The Current and Future State of the Hotel Industry: Opportunities & Strategies

The hotel industry is one of many facing uncertainties due to COVID-19. As Cushman & Wakefield helps navigate our clients through this unprecedented time, we will continue to mirror hotel investors’ long-term goals and the anticipation of the future upside. Below we highlight the U.S. hotel industry’s current landscape, opportunities and strategies, and as we continue to look ahead.


  • Hotels in U.S. are struggling to stay afloat and many of them have closed their doors. However, hotels near airports, highways and medical facilities are performing better than most along with economy hotels and motels as they accommodate guests at lower price-points with a residential-like base of demand.
  • In this time of need, hotel owners, managers and brands are supporting local communities by providing rooms at no charge or at a reduced average rate to first responders, medical personnel, isolating individuals and those without a permanent residence.

Investment Opportunities

to previous downturns, cash is king. Substantial capital is poised in the market from private equity firms and opportunistic funds to execute on hotel investments when they become available. Investors and lenders have learned from the recovery of the Great Recession and are poised to act quickly. Owners and investors view the scale of available cash to be the strongest resource to weather the Covid-19 pandemic.

Current hotel investment opportunities include:

  • Note sales from private REITs and other lenders offering mortgages at discounts
  • Properties that are closed and in need of a PIP but now have little cash flow
  • Land banking of entitled construction projects that are unlikely to get funding in the current environment
  • Compassionate/Relief capital – providing additional capital to maintain the cash flow structured as preferred equity

Financing Strategies

  • Borrowers are actively working with their lenders to amend bank credit facilities to provide extension options for the next 6-12 months, waive or modify certain covenants and establish interest reserves for near-term debt service.
  • While CMBS negotiations are difficult due to the regulations of the issuances, special servicers have specific rules to follow and commercial banks and balance sheet lenders have more flexibility.
  • If a hotel loan includes participation from multiple banks, borrowers are advised to work with senior lenders as funding will be extremely difficult to replace. Regardless, further creative financing or preferred equity will need to be negotiated with the senior lender.
  • PACE financing may be available for construction or newly opened projects. A PACE assessment is a debt on the property in which the payment is made via a voluntary tax assessment. Some PACE loans can be prepaid while others cannot.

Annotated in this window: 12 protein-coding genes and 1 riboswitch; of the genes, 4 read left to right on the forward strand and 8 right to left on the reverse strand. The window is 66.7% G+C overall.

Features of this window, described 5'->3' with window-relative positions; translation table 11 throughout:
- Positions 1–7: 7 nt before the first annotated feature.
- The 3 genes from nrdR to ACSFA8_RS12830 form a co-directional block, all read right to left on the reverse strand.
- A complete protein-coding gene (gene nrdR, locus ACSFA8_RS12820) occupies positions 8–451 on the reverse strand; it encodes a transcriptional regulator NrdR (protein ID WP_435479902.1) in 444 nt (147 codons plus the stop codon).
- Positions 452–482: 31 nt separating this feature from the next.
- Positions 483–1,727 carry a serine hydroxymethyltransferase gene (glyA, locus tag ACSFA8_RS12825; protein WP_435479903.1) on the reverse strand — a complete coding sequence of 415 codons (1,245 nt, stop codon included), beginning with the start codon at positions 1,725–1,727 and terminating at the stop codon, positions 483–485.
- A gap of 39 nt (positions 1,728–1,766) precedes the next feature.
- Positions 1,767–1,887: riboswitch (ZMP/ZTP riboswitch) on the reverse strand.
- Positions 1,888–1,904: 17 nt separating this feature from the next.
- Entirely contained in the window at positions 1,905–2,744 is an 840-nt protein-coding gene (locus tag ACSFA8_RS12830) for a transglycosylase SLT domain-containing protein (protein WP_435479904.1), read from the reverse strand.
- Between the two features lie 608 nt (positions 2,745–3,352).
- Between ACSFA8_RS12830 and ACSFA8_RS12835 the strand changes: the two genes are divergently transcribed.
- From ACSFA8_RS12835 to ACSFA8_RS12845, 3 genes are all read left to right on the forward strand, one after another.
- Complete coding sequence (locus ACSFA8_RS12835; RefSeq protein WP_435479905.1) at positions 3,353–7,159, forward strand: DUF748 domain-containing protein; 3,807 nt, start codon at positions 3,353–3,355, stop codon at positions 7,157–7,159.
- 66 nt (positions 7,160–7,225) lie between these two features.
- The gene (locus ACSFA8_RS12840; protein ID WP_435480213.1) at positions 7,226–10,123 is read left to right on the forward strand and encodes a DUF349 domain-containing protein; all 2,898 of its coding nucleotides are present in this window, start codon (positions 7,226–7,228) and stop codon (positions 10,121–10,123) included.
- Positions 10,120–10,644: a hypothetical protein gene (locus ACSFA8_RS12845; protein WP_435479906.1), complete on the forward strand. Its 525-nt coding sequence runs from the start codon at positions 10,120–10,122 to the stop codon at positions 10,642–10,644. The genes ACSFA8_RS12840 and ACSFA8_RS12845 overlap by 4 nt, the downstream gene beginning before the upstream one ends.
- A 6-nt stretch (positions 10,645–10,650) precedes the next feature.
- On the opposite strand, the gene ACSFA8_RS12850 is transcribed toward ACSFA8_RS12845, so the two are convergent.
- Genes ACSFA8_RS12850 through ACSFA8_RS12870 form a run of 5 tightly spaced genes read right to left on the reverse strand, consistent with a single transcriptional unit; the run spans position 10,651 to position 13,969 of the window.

• Some private groups are offering ground lease financing – converting the land held in fee to a ground lease.

Operational Sourcing of Cash

Hotel owners are pursuing various avenues to increase cash reserves including:

  • Working with the property manager, lender and/or brand to access the reserve for replacement for expense and payroll obligations.
  • Negotiating with hotel franchise companies to have short-term reductions in fee payments and renegotiating upcoming PIP projects in exchange for franchise and management agreement extensions and repayment programs. Some franchise companies are providing temporary licensing suspensions to allow hotels to work with local counties and cities to accommodate populations most affected by the pandemic.
  • Applying for SBA and other government sponsored payroll protection and lending programs.
  • Working with property tax assessors in an attempt to defer payments during the crisis.
  • Leveraging federal assistance through loans and grants that are expected to benefit all product levels of the hospitality industry.
  • Utilizing programs such as the CARES Act and the Families First Coronavirus Response Act that aim to help hotels through payroll programs, tax benefits and family leave policies.

Perspective on Recovery

  • Numerous hotels have closed for a notable period of time, and the hotel market is operating at an all-time low. This is an unprecedented response in contrast to prior downturns.
  • The timing and process of hotels reopening is still uncertain even with the June and July 2020 projected reopening dates.
  • While previously expecting a quick V-shaped recovery, market participants are now expecting a more extended U-shaped recovery given a couple of factors.